Overview of previous posts here
Best known nowadays for their position on global warming, the Heartland Institute started as a think tank defending the tobacco industry. Former President Joseph L. Bast still minimizes the risks of ETS.
Heartland always had pro-tobacco viewpoints and even invited a tobacco employee (Roy E. Marden) to join its board. In 1999, Heartland president Joseph L. Bast wrote the following letter to Philip Morris:
At least 20 of the network economists are or have been involved with the Heartland Institute. and in 1999, the year Bast begged for money, 6 tobacco economists were members of the advisory board
A 1996Heartland report shows something seen in all libertarian think tanks: an attack on a whole bunch of "environmental sciences". It is very unlikely the think tankers actually knew something about the actual state of one scientific field, let alone a whole series of scientific domains. Ideology, not science, is the source of this kind of output produced by think tanks
It's one the first examples how tobacco and global warming (and other environmental/ health sciences) are thrown under the bus in one big effort. This was part of the "APCO" plan.
Author Richard L. Stroup was a member of the economists extended network
Gary L. Huber was a researcher working on the link between tobacco and lung cancer, research sponsored by the tobacco industry. In 1980, Huber (re)discovered the relation by producing emphysema in rabbits.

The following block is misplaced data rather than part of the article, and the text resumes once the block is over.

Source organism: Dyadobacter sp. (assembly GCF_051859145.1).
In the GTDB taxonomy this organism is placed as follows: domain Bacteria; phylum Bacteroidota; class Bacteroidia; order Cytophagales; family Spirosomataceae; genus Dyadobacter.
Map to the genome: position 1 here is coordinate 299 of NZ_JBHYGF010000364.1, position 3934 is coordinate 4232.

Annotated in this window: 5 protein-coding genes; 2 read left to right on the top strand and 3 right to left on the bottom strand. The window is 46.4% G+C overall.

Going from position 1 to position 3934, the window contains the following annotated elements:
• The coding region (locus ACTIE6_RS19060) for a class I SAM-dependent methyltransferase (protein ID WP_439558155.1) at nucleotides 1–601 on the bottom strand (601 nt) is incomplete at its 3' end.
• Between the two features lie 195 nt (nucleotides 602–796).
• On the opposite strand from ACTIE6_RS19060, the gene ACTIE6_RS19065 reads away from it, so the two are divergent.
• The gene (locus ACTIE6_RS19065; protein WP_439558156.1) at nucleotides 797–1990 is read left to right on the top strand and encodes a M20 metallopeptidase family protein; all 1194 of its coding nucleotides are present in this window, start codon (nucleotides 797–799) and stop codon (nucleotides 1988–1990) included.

In the prelude to the Tobacco Master Settlement Agreement, he became a whistleblower (in 1997) claiming to be a naïve scientist duped by a broader plan of the tobacco industry. Huber claims in the interview the industry let him though his research on lung cancer, even though they had done the same research before, and already knew the outcome was going to be smoking causes cancer.
Several sources state Huber was in tears when discovering his entire research was one big waste of time. Most sources feel sorry for the man.
The book Denial: The NFL, Concussions, and the Battle for Truth states Huber promptly lost his grants from the tobacco industry after publishing his results, the industry making clear they weren't too pleased with his work. Huber subsequently moved from Harvard to the University of Kentucky and continued doing research, strangely enough again funded by the tobacco industry. But something had changed: in Kentucky Huber would become accused of manipulating scientific results, sexual harassment and general incompetence. Within a year, he got fired
All this doesn't really explain how Gary L. Huber, then working in Texas, ended up in the 1996 Heartland Earth Day '96 document, writing "In this case, the EPA's risk assessment is built on the manipulation of data, ignores crucial chemical analysis and key epidemiological data, and violates time-honored statistical principles."
I'm not sure what to think about all this, and the supposed knife the industry put in his back